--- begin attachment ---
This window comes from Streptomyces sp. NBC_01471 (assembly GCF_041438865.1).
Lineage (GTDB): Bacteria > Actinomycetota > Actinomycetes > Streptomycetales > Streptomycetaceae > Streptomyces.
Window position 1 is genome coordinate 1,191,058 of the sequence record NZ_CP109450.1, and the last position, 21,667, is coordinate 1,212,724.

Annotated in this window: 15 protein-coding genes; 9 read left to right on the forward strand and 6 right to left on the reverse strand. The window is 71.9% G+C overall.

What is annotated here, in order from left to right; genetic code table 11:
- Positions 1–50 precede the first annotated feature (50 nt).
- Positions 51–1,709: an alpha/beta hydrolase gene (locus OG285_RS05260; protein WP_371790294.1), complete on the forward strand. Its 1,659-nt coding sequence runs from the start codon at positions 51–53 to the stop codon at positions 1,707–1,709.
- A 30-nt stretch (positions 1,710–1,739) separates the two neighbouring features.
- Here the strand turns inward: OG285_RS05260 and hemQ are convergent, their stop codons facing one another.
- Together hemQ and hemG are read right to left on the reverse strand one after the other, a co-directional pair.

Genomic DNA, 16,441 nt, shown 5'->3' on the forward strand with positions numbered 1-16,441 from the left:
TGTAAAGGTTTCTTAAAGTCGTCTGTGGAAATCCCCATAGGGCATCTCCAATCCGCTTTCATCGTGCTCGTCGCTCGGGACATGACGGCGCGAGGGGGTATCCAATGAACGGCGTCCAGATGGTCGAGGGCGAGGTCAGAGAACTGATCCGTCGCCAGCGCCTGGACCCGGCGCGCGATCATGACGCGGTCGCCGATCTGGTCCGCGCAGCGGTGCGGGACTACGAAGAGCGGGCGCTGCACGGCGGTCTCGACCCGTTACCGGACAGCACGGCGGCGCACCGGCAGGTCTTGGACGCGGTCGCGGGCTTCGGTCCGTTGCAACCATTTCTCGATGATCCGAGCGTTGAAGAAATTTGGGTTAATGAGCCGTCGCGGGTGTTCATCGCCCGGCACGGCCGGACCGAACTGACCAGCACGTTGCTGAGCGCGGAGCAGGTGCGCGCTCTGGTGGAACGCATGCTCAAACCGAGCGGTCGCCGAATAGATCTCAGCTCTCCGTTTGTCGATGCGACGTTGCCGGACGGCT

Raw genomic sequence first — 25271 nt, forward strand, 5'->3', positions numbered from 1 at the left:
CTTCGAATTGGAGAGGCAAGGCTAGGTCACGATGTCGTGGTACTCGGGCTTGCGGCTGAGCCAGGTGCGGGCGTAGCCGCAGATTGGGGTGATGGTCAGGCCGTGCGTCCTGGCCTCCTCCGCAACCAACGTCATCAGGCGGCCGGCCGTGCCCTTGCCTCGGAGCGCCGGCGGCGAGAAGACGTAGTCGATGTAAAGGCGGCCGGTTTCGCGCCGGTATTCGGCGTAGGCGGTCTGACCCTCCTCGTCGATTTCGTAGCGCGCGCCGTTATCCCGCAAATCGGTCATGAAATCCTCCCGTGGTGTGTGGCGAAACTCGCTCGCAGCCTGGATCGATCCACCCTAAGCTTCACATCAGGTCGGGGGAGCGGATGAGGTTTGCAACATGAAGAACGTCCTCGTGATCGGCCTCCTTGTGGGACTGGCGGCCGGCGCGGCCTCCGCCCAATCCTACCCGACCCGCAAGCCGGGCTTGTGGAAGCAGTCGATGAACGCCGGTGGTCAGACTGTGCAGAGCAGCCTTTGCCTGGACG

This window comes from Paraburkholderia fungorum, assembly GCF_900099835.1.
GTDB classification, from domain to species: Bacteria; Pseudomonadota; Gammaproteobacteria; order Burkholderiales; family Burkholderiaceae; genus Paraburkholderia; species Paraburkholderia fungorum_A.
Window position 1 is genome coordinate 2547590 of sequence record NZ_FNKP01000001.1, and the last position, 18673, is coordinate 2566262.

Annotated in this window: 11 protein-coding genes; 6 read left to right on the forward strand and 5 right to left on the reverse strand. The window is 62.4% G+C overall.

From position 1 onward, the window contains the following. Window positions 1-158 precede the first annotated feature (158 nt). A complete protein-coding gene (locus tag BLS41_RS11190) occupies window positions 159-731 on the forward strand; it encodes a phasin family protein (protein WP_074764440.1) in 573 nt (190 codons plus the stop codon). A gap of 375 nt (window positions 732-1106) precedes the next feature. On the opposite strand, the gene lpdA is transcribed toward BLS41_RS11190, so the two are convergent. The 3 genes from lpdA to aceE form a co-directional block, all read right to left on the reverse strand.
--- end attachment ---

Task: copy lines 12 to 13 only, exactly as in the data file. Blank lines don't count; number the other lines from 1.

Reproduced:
TGTAAAGGTTTCTTAAAGTCGTCTGTGGAAATCCCCATAGGGCATCTCCAATCCGCTTTCATCGTGCTCGTCGCTCGGGACATGACGGCGCGAGGGGGTATCCAATGAACGGCGTCCAGATGGTCGAGGGCGAGGTCAGAGAACTGATCCGTCGCCAGCGCCTGGACCCGGCGCGCGATCATGACGCGGTCGCCGATCTGGTCCGCGCAGCGGTGCGGGACTACGAAGAGCGGGCGCTGCACGGCGGTCTCGACCCGTTACCGGACAGCACGGCGGCGCACCGGCAGGTCTTGGACGCGGTCGCGGGCTTCGGTCCGTTGCAACCATTTCTCGATGATCCGAGCGTTGAAGAAATTTGGGTTAATGAGCCGTCGCGGGTGTTCATCGCCCGGCACGGCCGGACCGAACTGACCAGCACGTTGCTGAGCGCGGAGCAGGTGCGCGCTCTGGTGGAACGCATGCTCAAACCGAGCGGTCGCCGAATAGATCTCAGCTCTCCGTTTGTCGATGCGACGTTGCCGGACGGCT

Raw genomic sequence first — 25271 nt, forward strand, 5'->3', positions numbered from 1 at the left: